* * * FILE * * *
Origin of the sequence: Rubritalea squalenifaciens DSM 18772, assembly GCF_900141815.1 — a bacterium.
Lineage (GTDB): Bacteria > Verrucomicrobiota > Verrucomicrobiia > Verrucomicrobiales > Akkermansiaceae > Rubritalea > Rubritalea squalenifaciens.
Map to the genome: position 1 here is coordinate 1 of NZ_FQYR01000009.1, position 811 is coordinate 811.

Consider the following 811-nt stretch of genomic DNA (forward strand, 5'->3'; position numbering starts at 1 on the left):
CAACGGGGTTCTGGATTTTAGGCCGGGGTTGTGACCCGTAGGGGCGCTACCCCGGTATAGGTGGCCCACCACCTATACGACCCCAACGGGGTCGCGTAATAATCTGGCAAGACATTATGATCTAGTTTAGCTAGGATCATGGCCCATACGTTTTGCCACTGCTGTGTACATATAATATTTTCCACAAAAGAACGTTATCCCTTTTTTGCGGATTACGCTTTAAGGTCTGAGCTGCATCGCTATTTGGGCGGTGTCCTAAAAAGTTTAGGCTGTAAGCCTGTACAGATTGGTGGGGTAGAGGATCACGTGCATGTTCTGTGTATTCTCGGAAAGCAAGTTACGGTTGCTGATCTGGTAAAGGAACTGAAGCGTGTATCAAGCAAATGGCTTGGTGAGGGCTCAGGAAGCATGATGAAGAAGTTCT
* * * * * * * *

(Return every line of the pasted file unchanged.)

Origin of the sequence: Rubritalea squalenifaciens DSM 18772, assembly GCF_900141815.1 — a bacterium.
Lineage (GTDB): Bacteria > Verrucomicrobiota > Verrucomicrobiia > Verrucomicrobiales > Akkermansiaceae > Rubritalea > Rubritalea squalenifaciens.
Map to the genome: position 1 here is coordinate 1 of NZ_FQYR01000009.1, position 811 is coordinate 811.

Consider the following 811-nt stretch of genomic DNA (forward strand, 5'->3'; position numbering starts at 1 on the left):
CAACGGGGTTCTGGATTTTAGGCCGGGGTTGTGACCCGTAGGGGCGCTACCCCGGTATAGGTGGCCCACCACCTATACGACCCCAACGGGGTCGCGTAATAATCTGGCAAGACATTATGATCTAGTTTAGCTAGGATCATGGCCCATACGTTTTGCCACTGCTGTGTACATATAATATTTTCCACAAAAGAACGTTATCCCTTTTTTGCGGATTACGCTTTAAGGTCTGAGCTGCATCGCTATTTGGGCGGTGTCCTAAAAAGTTTAGGCTGTAAGCCTGTACAGATTGGTGGGGTAGAGGATCACGTGCATGTTCTGTGTATTCTCGGAAAGCAAGTTACGGTTGCTGATCTGGTAAAGGAACTGAAGCGTGTATCAAGCAAATGGCTTGGTGAGGGCTCAGGAAGCATGATGAAGAAGTTCT